Evan Bayh: Empty Suit to the End

It is truly a sign of American decline that Evan Bayh could ever get elected to anything.

When Empty Suit Evan Bayh announced his retirment from the Senate a few months ago, I called him an empty suit, although of course it would be better had he stayed and kept the seat for the Dems.  Now, the New York Times has seen fit to give him some of the most valuable space in US journalism to lecture us on why the Democrats took heavy losses in the midterms, and we can see that he’s a not-very-bright empty suit.

His piece was a typical collection of inane Bayh-bromides.  But one thing stood out to me.  Among his suggestions for a Democratic program going forward are:

Democrats should support a freeze on federal hiring and pay increases. Government isn’t a privileged class and cannot be immune to the times.

Now, it’s bad enough that this is absolutely 100% backwards on policy grounds: we’re at double-digit unemployment, so the government shouldn’t hire people?  The cure for a recession is…deflation?

But if that were all, it would be standard inside-the-Beltway idiocy.  The worst thing is his pompous second clause, about the government not being a privileged class.

This is coming from Evan Bayh.  Son of former Senator Birch Bayh (whose record towers over his son’s).  Who went to the St. Albans’ Prep School in Washington DC while his Dad was a Senator.  Who I’m sure had all kinds of problems connecting with powerful people and large campaign contributors when he decided to begin a political career.

We’ve heard idiotic lectures from Bayh before: usually pieces in which he castigates the Dems for not being serious about the deficit and also demands the abolition of the estate tax.  But this is really too much to bear.  At least we won’t have to hear them as much now that he is leaving the Senate.  This pretty much sums up his legacy. Buh-Bayh, moron.

Author: Jonathan Zasloff

Jonathan Zasloff teaches Torts, Land Use, Environmental Law, Comparative Urban Planning Law, Legal History, and Public Policy Clinic - Land Use, the Environment and Local Government. He grew up and still lives in the San Fernando Valley, about which he remains immensely proud (to the mystification of his friends and colleagues). After graduating from Yale Law School, and while clerking for a federal appeals court judge in Boston, he decided to return to Los Angeles shortly after the January 1994 Northridge earthquake, reasoning that he would gladly risk tremors in order to avoid the average New England wind chill temperature of negative 55 degrees. Professor Zasloff has a keen interest in world politics; he holds a PhD in the history of American foreign policy from Harvard and an M.Phil. in International Relations from Cambridge University. Much of his recent work concerns the influence of lawyers and legalism in US external relations, and has published articles on these subjects in the New York University Law Review and the Yale Law Journal. More generally, his recent interests focus on the response of public institutions to social problems, and the role of ideology in framing policy responses. Professor Zasloff has long been active in state and local politics and policy. He recently co-authored an article discussing the relationship of Proposition 13 (California's landmark tax limitation initiative) and school finance reform, and served for several years as a senior policy advisor to the Speaker of California Assembly. His practice background reflects these interests: for two years, he represented welfare recipients attempting to obtain child care benefits and microbusinesses in low income areas. He then practiced for two more years at one of Los Angeles' leading public interest environmental and land use firms, challenging poorly planned development and working to expand the network of the city's urban park system. He currently serves as a member of the boards of the Santa Monica Mountains Conservancy (a state agency charged with purchasing and protecting open space), the Los Angeles Center for Law and Justice (the leading legal service firm for low-income clients in east Los Angeles), and Friends of Israel's Environment. Professor Zasloff's other major activity consists in explaining the Triangle Offense to his very patient wife, Kathy.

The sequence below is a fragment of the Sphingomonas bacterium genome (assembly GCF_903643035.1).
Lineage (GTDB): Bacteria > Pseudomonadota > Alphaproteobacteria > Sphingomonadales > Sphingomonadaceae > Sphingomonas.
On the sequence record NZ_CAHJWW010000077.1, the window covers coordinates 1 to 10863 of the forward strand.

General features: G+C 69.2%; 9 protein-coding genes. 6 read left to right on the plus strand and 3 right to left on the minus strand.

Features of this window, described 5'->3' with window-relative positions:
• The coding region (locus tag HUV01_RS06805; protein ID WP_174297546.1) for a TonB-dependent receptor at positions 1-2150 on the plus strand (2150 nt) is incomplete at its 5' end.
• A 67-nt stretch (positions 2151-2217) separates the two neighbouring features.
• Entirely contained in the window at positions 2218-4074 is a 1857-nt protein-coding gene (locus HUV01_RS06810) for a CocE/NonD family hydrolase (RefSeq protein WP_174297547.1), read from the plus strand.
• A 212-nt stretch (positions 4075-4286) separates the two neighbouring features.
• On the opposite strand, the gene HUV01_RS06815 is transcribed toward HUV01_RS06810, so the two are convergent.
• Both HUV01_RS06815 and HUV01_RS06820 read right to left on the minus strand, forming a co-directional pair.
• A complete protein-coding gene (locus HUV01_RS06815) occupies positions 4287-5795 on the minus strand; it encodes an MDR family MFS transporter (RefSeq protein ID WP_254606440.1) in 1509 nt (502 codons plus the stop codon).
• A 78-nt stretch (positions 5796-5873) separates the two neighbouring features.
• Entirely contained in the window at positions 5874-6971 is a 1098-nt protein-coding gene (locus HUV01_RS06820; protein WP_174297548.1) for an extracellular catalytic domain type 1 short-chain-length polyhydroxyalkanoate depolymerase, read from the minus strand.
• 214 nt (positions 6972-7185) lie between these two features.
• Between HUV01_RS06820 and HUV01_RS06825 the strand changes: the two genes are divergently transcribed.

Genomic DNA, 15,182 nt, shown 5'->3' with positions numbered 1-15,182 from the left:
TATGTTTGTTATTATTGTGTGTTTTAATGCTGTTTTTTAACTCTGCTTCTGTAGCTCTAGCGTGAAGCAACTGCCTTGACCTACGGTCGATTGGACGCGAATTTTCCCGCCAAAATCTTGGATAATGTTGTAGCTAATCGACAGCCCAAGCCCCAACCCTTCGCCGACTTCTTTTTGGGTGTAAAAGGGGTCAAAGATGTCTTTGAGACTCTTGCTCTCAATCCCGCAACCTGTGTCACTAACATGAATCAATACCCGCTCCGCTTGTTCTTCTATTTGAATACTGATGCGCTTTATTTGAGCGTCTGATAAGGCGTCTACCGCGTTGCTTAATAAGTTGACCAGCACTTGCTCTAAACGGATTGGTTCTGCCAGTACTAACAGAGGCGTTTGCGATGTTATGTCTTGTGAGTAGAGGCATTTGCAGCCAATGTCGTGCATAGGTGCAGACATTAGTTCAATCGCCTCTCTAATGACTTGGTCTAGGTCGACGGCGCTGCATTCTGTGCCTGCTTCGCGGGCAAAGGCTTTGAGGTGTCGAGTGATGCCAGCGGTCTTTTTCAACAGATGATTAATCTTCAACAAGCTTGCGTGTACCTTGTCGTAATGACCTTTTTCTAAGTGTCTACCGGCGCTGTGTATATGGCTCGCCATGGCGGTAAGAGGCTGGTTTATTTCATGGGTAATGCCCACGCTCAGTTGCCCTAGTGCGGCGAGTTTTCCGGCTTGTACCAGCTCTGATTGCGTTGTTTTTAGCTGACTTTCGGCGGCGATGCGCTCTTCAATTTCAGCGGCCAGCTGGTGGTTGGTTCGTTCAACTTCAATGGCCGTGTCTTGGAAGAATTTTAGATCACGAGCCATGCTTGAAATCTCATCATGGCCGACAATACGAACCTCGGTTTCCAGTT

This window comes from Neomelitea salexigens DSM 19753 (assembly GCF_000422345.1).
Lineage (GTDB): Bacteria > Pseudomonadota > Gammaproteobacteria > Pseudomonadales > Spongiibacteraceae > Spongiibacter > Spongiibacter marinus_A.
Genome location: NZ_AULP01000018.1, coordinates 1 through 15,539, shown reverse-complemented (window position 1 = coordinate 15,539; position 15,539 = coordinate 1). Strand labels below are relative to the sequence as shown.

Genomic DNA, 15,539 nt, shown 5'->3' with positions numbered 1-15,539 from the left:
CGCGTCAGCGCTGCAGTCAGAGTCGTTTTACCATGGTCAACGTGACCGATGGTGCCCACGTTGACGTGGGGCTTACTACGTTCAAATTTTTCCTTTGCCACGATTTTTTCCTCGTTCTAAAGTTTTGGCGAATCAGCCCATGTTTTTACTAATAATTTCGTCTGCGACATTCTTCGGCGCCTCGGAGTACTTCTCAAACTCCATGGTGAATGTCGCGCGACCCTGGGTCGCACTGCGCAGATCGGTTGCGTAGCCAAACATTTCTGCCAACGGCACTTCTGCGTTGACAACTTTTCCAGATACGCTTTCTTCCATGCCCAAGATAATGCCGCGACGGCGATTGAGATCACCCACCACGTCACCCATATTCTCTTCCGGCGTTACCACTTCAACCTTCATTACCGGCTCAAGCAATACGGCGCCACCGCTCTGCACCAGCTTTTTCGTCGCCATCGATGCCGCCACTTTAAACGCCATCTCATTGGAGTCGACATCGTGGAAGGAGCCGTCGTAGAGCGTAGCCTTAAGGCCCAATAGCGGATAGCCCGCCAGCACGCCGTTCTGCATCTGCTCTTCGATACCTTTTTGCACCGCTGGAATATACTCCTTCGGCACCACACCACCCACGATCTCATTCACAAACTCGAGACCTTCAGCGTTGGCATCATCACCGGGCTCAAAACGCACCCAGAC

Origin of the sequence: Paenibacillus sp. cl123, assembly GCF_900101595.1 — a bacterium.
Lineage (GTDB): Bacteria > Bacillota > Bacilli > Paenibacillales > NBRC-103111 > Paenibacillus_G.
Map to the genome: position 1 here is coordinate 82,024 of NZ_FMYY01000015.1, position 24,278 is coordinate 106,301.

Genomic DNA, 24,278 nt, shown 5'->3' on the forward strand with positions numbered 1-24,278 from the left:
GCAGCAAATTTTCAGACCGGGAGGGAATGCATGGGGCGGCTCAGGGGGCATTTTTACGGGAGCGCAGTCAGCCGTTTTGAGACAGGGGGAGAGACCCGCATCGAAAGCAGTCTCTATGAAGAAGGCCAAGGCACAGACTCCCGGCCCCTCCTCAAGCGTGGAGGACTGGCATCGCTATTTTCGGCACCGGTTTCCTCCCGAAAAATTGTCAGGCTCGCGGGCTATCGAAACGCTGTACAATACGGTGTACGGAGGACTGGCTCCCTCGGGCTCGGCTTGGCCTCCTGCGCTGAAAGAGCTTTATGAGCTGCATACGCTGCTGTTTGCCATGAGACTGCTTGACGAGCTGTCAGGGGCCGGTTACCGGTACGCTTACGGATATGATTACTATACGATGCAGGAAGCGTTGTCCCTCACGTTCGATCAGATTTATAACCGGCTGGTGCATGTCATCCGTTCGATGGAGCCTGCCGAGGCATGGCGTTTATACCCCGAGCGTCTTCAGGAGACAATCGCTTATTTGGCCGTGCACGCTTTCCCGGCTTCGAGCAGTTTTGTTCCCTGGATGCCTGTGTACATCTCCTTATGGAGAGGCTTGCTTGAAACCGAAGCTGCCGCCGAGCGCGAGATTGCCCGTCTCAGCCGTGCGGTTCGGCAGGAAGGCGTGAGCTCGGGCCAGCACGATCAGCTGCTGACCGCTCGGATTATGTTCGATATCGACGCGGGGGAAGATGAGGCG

6 thoughts on “Evan Bayh: Empty Suit to the End”

  1. Have most federal civil servants even HAD raises lately? I work for a California court and we have not had raises in about 6 years.

  2. I doubt this is the last we here from him. My belief is that he'll become the new Harold Ford Jr.

  3. While I do not like E#van Bayh, back in 2000 I thought he was a better VP choice than Lieberman. I think Bayh could have delivered Indiana and some other states (unlike Lieberman who didn't help at all in that regard).

    If I'm correct, Gore wins in 2000. Not sure what happens after that (No 9/11? Economic bubble probably still pops No Iraq war), but had Bayh been VP, would he be a more formidable candidate today (or even president)? Interesting trade-off to contemplate.

  4. IIRC, I had a minor disagreement with Mark Kleiman (?) on this months ago, when the maggot announced his retirement. I took the side that he was garbage, and would always be. Mark wanted to wait and see what he'd do with the freedom which comes from not worrying about reelection.

    I think that I've won my argument.

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